You should beat Armored Core 6 three times—both NG+ and NG++ have new missions, parts, and some of the game's spiciest twists

 Two mechs face down the juggernaut, a boss from Armored Core 6.
Two mechs face down the juggernaut, a boss from Armored Core 6.

I've never been a huge fan of New Game+ modes in FromSoftware games. While it's fun to rip through progressively harder versions of the game, the balance eventually starts to get wonky, your chosen stat progression means less, and you're left wondering whether it would've been more fun to just load up a new save and enjoy the more intentional difficulty curve of a first playthrough.

Armored Core 6 changes this tradition for the better, as fans—including our friends over at Gamesradar—have been discovering for themselves. A PSA by user Razhork hit the Armored Core Reddit earlier this week, offering a mostly spoiler-free hint at what you could expect, including new missions, spins on older ones, new story choices—we're talking NieR:Automata level stuff here.

This is somewhat of a blessing, considering the game's regular runtime sits at around 15 to 20 hours—unless you're like me and you've spent way too long hunting down combat logs or making stupid meme bumper stickers for your cursed mech. Razhork takes note of the third playthrough being "especially spiced up," which is making me a touch more nervous about my ramshackle setup. Maybe I'll be ready if I just run Operation Wallclimber a few more times.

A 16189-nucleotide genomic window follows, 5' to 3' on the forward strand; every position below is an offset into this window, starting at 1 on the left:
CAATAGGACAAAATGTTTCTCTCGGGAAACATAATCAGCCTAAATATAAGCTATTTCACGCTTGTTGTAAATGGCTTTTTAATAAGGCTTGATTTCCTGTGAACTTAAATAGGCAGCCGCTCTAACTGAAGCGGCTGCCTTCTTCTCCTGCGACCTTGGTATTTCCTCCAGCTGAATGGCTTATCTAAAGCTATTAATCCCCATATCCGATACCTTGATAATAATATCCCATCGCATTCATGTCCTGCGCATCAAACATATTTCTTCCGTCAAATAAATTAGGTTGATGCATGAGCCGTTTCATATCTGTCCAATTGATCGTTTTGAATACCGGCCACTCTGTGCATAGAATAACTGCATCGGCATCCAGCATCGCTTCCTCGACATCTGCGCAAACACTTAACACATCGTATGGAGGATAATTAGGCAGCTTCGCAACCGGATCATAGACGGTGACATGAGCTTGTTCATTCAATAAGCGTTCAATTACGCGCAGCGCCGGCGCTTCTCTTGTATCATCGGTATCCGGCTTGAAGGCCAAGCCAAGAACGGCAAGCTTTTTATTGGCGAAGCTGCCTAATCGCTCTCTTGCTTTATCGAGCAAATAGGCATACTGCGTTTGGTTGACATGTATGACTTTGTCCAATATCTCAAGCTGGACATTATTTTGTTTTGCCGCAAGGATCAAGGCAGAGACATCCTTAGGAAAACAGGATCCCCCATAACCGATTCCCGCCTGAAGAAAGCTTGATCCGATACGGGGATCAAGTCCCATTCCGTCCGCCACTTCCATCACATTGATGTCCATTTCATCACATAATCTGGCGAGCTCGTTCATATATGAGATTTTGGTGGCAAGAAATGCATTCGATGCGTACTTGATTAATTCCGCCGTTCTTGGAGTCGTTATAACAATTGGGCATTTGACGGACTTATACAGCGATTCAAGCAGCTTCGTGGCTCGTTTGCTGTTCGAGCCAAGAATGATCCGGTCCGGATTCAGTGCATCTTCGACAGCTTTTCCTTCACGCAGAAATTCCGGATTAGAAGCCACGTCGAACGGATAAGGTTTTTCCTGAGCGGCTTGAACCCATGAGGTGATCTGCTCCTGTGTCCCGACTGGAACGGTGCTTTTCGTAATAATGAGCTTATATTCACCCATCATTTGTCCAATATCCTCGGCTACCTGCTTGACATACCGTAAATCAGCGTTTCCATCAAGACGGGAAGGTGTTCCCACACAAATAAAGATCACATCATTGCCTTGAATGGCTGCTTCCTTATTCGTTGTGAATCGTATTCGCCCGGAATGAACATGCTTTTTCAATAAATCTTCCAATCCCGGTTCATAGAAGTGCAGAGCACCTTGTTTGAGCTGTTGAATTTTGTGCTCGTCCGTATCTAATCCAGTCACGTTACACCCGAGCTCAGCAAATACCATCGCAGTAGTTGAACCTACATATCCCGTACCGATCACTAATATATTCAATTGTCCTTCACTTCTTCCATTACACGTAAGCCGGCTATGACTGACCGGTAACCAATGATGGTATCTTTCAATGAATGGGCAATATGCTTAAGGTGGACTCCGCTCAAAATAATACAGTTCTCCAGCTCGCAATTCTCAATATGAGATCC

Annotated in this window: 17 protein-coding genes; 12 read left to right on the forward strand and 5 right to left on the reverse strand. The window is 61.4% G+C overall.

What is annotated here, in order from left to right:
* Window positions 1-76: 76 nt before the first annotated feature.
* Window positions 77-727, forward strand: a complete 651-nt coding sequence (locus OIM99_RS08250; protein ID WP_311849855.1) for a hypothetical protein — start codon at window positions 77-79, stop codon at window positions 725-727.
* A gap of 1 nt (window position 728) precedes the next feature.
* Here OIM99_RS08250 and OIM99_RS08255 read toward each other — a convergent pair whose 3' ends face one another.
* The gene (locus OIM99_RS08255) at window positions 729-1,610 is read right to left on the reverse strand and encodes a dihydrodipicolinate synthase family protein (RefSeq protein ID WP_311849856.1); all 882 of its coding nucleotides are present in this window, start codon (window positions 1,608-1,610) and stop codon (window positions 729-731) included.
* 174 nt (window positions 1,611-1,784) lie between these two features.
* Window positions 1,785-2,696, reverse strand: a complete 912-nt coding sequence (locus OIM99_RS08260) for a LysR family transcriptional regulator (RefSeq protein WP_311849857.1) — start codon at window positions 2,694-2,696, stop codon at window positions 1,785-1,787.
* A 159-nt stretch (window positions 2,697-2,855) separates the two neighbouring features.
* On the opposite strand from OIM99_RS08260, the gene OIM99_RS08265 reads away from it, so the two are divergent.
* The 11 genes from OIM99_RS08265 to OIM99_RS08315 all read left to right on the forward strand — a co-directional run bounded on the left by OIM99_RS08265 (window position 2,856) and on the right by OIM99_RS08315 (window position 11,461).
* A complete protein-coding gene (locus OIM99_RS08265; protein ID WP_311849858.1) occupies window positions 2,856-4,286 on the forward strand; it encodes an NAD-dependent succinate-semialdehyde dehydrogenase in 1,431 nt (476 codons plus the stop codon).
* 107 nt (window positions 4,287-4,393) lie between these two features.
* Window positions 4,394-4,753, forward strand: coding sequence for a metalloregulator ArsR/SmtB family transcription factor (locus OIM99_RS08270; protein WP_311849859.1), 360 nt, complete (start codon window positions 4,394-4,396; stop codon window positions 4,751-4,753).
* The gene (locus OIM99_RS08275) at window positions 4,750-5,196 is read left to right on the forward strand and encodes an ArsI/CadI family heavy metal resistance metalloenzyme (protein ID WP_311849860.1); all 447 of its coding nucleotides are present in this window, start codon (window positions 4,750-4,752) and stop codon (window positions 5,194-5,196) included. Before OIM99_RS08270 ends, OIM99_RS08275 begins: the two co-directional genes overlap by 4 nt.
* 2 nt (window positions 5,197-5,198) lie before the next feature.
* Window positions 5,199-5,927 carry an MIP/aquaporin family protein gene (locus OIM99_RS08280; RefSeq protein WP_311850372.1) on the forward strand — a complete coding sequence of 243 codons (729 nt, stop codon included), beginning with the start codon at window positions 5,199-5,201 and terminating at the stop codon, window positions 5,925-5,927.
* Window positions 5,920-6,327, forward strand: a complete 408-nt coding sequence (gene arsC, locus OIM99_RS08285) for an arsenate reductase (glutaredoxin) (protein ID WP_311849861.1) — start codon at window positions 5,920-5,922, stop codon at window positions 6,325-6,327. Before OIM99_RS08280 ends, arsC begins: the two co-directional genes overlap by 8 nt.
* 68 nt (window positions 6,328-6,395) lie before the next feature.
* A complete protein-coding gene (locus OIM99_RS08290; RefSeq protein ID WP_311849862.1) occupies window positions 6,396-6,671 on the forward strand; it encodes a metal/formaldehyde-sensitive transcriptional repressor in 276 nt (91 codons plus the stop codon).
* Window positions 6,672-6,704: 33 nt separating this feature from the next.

You should also be keeping track of which "decision" missions you selected on your first playthrough, as you'll want to choose the opposite missions the next go around to unlock certain parts, battle logs, etcetera. Not to mention, experiencing different levels will help keep things even more fresh on your second visit to Rubicon 3.

Ultimately, from the whispers I've been hearing—and the potent memes that visit my internet browser like cryptic visions from an angry god—a full Armored Core 6 experience really does involve chewing your way through three laps of the game's story.

This kinda rules, and it makes me wish the other From Software games had followed suit. Granted, these kinds of shenanigans would be far less palatable in a 100+ hour long game like Elden Ring—so it makes sense to throw a little more spice on repeat playthroughs.